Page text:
These things come in three’s, or so the country folk say, so I was waiting for something to happen.  Then it did, the business that had volunteered to blow up our balloons with helium for our balloon release decided to say they were no longer going to do it for free, but wanted a £1 per balloon.  Crisis.  Cry.  Again.  Mad panic to find somewhere that we could buy a helium cannister.

Saturday dawned.  Not that you would have known given that the sky was dark as night.  Feck it anyway.  The shower didn’t help, I couldn’t even muster enough energy to sing any of my usual jaunty shower songs.

Traveled out to our starting point to set up our raffle prizes/refreshment stands and blow up all our balloons for our balloon release.  The sky turned from a murky grey to a… slightly duller grey.  Like 50 Shades without the moody lead with ill-fitting clothes.  The aul nerves were at me again, no-one was going to show this dank day.  Twenty minutes before starting point no-one had showed.  No press, no walkers, no people coming for a “nose”.  So I did what every grown woman should do…ok, I lie, I had another little cry.

Then all of a sudden, people started pouring in the door.  The Mayor, some walkers, the face-painter and the balloon-modeler arrived.  I had a crowd!  I may have looked like a crazed lunatic what with the kid-friendly pigtails, red blotchy eyes and jittery, nervous behaviour.  Nice.

We had a delay setting off as I was waiting, pleading with the old Gods and the new, to see if a photographer would appear.  Eventually she did, I was so relieved.  I had worked with her before when I was promoting awareness of the charity, so it was great to see a friendly face.  Not only that, but there it was – some blue sky!  It was cloudy, but it was dry!  More walkers arrived while we shot the official photographs.  Started to relax a bit. We set the walkers off, while I stayed behind.  Dodgy pregnancy joints made it impossible to walk the very hill-y route.  I was full of intentions of doing it but the pain and an overprotective husband meant I had to miss this one out.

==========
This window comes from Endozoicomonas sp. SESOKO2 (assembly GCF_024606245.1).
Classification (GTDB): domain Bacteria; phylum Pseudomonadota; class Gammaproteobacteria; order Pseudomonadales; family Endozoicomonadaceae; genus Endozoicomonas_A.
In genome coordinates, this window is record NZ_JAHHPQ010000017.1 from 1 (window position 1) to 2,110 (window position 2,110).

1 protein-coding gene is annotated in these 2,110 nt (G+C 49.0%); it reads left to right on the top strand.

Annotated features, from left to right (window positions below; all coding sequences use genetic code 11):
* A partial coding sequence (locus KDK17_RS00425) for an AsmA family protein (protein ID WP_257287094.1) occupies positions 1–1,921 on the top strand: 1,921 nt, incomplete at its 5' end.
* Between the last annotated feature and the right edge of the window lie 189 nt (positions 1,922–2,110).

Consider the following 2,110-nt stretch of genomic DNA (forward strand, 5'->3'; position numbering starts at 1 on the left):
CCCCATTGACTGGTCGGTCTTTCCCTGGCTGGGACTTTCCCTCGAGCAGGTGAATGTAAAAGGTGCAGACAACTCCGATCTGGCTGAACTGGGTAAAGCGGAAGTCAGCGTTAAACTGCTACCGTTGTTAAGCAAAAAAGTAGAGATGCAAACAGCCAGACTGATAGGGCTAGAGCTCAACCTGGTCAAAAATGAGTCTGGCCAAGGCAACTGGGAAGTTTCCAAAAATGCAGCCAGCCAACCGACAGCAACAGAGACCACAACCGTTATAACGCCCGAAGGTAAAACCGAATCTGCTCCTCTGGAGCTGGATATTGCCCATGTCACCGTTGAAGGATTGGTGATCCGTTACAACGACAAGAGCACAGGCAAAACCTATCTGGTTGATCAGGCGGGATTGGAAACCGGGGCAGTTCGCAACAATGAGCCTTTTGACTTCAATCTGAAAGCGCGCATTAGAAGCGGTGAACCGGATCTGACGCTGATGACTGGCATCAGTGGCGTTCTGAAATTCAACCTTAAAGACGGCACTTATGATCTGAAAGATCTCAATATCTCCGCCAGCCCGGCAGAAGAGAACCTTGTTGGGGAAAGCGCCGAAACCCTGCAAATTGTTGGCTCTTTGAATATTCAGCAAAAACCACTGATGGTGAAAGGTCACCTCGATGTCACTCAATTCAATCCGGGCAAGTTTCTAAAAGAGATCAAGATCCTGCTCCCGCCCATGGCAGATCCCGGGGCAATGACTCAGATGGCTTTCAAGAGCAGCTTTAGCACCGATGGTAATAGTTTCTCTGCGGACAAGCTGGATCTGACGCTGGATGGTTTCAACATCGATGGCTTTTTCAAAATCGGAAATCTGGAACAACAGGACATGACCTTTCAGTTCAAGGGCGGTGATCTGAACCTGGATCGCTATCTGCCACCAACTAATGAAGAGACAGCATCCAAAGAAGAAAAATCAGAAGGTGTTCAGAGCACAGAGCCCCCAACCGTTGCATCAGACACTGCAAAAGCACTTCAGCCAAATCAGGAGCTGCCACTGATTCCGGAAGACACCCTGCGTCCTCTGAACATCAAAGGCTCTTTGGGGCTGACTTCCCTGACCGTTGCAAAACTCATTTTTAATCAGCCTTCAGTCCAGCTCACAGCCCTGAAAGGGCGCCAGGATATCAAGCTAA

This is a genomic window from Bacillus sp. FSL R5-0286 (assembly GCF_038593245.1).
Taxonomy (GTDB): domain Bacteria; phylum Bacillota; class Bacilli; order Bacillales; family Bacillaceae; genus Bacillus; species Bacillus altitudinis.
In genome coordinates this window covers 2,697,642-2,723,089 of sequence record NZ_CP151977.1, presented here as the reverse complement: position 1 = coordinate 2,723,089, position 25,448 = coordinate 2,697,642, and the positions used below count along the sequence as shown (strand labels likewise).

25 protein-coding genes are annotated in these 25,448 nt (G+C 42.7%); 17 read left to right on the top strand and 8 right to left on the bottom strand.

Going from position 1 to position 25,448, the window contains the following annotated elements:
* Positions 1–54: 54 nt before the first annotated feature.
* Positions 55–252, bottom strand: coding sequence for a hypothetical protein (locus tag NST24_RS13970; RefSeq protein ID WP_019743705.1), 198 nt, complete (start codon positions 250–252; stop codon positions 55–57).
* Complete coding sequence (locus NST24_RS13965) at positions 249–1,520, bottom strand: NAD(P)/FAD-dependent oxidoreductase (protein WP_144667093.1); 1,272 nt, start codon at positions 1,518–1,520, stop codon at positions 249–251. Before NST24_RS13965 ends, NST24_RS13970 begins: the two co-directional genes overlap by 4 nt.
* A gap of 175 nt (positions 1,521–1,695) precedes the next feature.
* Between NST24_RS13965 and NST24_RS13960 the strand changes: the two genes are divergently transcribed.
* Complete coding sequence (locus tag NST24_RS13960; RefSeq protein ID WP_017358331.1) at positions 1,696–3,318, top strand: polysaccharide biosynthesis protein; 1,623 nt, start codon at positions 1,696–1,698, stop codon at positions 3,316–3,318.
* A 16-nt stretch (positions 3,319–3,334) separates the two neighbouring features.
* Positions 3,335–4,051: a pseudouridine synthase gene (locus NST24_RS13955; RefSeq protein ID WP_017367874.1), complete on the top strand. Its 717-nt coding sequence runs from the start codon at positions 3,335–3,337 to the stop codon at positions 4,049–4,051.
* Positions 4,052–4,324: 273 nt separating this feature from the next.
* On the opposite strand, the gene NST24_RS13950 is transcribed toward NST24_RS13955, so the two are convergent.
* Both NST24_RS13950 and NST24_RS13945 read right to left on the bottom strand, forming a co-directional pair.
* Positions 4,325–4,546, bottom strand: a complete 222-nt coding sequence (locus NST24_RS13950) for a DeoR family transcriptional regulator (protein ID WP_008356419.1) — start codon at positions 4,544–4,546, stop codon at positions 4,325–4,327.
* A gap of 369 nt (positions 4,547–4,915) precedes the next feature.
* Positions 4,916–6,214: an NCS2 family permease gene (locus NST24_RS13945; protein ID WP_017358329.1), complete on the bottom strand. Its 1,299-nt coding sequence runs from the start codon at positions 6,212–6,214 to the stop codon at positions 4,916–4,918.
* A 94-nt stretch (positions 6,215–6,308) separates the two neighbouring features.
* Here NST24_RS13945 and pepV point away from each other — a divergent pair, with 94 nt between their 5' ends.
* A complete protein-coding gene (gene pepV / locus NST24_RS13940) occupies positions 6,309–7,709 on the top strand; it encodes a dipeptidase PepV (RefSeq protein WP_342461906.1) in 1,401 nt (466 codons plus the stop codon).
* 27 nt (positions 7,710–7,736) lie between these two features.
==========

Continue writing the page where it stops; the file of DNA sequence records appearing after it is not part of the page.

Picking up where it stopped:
20 minutes later, they started to arrive back in dribs and drabs.  The weather held out and everyone stayed dry.  Everyone got fed and watered and then we went outside into what was now a windy and drizzly day to release our balloons.  It was a wonderful release for a lot of people, given that everyone there had lost a child or a sibling to various causes during infancy and childhood.  A few tears were shed and for the first time that they weren’t mine.  The rain started again after the balloons released so back indoors for our raffle.  I may need to introduce some family members to raffle-anonymous now.

Image

All high on helium and what not

Image

Off they go, do you see the slight bit of blue sky?

Image

Away they go!

After the raffle was finished, we were left to tidy the rooms which was lovely and messy from some of our younger walkers bun eating skills!  When we got home, I finally got to sit down for the first time in five hours.  I don’t think my ass was ever as glad to sit down, I had been reduced to a hobbling mess by this stage.  It was time to get counting, and I was completely overwhelmed to see we had raised over £1500 for The Lullaby Trust!  With some donations still to come in.  It really made it worth it, considering I had originally set myself a target of £400, this was almost four times that!  The stress was worth it.

For more information on The Lullaby Trust: http://www.lullabytrust.org.uk/

If you would like to donate you can here http://www.justgiving.com/Dervla-O-Neill